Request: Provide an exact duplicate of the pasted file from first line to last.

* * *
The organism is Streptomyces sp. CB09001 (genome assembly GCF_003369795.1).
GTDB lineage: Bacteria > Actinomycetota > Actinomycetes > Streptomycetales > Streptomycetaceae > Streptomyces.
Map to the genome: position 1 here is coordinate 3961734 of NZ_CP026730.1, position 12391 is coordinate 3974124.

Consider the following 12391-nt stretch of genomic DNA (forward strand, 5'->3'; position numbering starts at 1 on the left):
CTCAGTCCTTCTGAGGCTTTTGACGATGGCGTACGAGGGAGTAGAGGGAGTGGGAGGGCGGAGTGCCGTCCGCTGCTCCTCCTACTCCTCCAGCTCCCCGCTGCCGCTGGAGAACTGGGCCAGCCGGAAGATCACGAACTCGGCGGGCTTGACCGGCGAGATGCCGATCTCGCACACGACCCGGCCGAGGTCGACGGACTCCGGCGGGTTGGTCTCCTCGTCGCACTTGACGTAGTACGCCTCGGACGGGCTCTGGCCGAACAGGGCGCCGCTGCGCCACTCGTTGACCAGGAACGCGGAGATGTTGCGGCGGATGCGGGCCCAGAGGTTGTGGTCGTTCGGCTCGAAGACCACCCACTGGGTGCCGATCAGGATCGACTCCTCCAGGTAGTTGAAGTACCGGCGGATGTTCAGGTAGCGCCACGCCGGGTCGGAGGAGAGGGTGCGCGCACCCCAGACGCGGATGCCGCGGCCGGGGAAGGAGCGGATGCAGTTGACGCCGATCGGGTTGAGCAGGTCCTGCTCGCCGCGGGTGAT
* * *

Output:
The organism is Streptomyces sp. CB09001 (genome assembly GCF_003369795.1).
GTDB lineage: Bacteria > Actinomycetota > Actinomycetes > Streptomycetales > Streptomycetaceae > Streptomyces.
Map to the genome: position 1 here is coordinate 3961734 of NZ_CP026730.1, position 12391 is coordinate 3974124.

Consider the following 12391-nt stretch of genomic DNA (forward strand, 5'->3'; position numbering starts at 1 on the left):
CTCAGTCCTTCTGAGGCTTTTGACGATGGCGTACGAGGGAGTAGAGGGAGTGGGAGGGCGGAGTGCCGTCCGCTGCTCCTCCTACTCCTCCAGCTCCCCGCTGCCGCTGGAGAACTGGGCCAGCCGGAAGATCACGAACTCGGCGGGCTTGACCGGCGAGATGCCGATCTCGCACACGACCCGGCCGAGGTCGACGGACTCCGGCGGGTTGGTCTCCTCGTCGCACTTGACGTAGTACGCCTCGGACGGGCTCTGGCCGAACAGGGCGCCGCTGCGCCACTCGTTGACCAGGAACGCGGAGATGTTGCGGCGGATGCGGGCCCAGAGGTTGTGGTCGTTCGGCTCGAAGACCACCCACTGGGTGCCGATCAGGATCGACTCCTCCAGGTAGTTGAAGTACCGGCGGATGTTCAGGTAGCGCCACGCCGGGTCGGAGGAGAGGGTGCGCGCACCCCAGACGCGGATGCCGCGGCCGGGGAAGGAGCGGATGCAGTTGACGCCGATCGGGTTGAGCAGGTCCTGCTCGCCGCGGGTGAT